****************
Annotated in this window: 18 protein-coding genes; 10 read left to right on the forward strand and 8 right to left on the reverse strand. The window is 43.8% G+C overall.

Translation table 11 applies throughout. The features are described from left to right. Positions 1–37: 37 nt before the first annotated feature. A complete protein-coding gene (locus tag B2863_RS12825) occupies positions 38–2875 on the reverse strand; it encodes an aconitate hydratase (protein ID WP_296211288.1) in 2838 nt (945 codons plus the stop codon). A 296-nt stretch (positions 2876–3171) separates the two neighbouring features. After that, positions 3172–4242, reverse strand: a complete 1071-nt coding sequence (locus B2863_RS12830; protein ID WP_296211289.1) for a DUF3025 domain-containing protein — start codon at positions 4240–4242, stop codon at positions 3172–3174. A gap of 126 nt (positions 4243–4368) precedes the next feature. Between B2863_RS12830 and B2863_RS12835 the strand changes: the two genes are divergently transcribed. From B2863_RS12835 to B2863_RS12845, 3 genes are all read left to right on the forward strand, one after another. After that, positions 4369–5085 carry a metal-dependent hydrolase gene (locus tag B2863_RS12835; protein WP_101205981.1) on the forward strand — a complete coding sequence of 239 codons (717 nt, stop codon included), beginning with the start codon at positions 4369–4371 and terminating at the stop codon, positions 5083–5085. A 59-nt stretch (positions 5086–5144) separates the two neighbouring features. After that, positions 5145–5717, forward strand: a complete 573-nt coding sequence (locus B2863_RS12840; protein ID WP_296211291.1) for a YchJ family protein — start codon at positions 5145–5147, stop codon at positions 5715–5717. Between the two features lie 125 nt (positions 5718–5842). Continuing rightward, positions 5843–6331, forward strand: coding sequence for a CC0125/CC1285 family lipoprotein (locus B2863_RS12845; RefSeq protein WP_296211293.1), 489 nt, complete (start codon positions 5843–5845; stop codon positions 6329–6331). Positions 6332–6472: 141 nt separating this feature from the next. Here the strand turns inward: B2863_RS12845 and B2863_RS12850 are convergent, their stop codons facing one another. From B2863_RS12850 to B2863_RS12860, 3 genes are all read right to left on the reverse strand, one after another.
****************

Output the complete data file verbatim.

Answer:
Annotated in this window: 18 protein-coding genes; 10 read left to right on the forward strand and 8 right to left on the reverse strand. The window is 43.8% G+C overall.

Translation table 11 applies throughout. The features are described from left to right. Positions 1–37: 37 nt before the first annotated feature. A complete protein-coding gene (locus tag B2863_RS12825) occupies positions 38–2875 on the reverse strand; it encodes an aconitate hydratase (protein ID WP_296211288.1) in 2838 nt (945 codons plus the stop codon). A 296-nt stretch (positions 2876–3171) separates the two neighbouring features. After that, positions 3172–4242, reverse strand: a complete 1071-nt coding sequence (locus B2863_RS12830; protein ID WP_296211289.1) for a DUF3025 domain-containing protein — start codon at positions 4240–4242, stop codon at positions 3172–3174. A gap of 126 nt (positions 4243–4368) precedes the next feature. Between B2863_RS12830 and B2863_RS12835 the strand changes: the two genes are divergently transcribed. From B2863_RS12835 to B2863_RS12845, 3 genes are all read left to right on the forward strand, one after another. After that, positions 4369–5085 carry a metal-dependent hydrolase gene (locus tag B2863_RS12835; protein WP_101205981.1) on the forward strand — a complete coding sequence of 239 codons (717 nt, stop codon included), beginning with the start codon at positions 4369–4371 and terminating at the stop codon, positions 5083–5085. A 59-nt stretch (positions 5086–5144) separates the two neighbouring features. After that, positions 5145–5717, forward strand: a complete 573-nt coding sequence (locus B2863_RS12840; protein ID WP_296211291.1) for a YchJ family protein — start codon at positions 5145–5147, stop codon at positions 5715–5717. Between the two features lie 125 nt (positions 5718–5842). Continuing rightward, positions 5843–6331, forward strand: coding sequence for a CC0125/CC1285 family lipoprotein (locus B2863_RS12845; RefSeq protein WP_296211293.1), 489 nt, complete (start codon positions 5843–5845; stop codon positions 6329–6331). Positions 6332–6472: 141 nt separating this feature from the next. Here the strand turns inward: B2863_RS12845 and B2863_RS12850 are convergent, their stop codons facing one another. From B2863_RS12850 to B2863_RS12860, 3 genes are all read right to left on the reverse strand, one after another.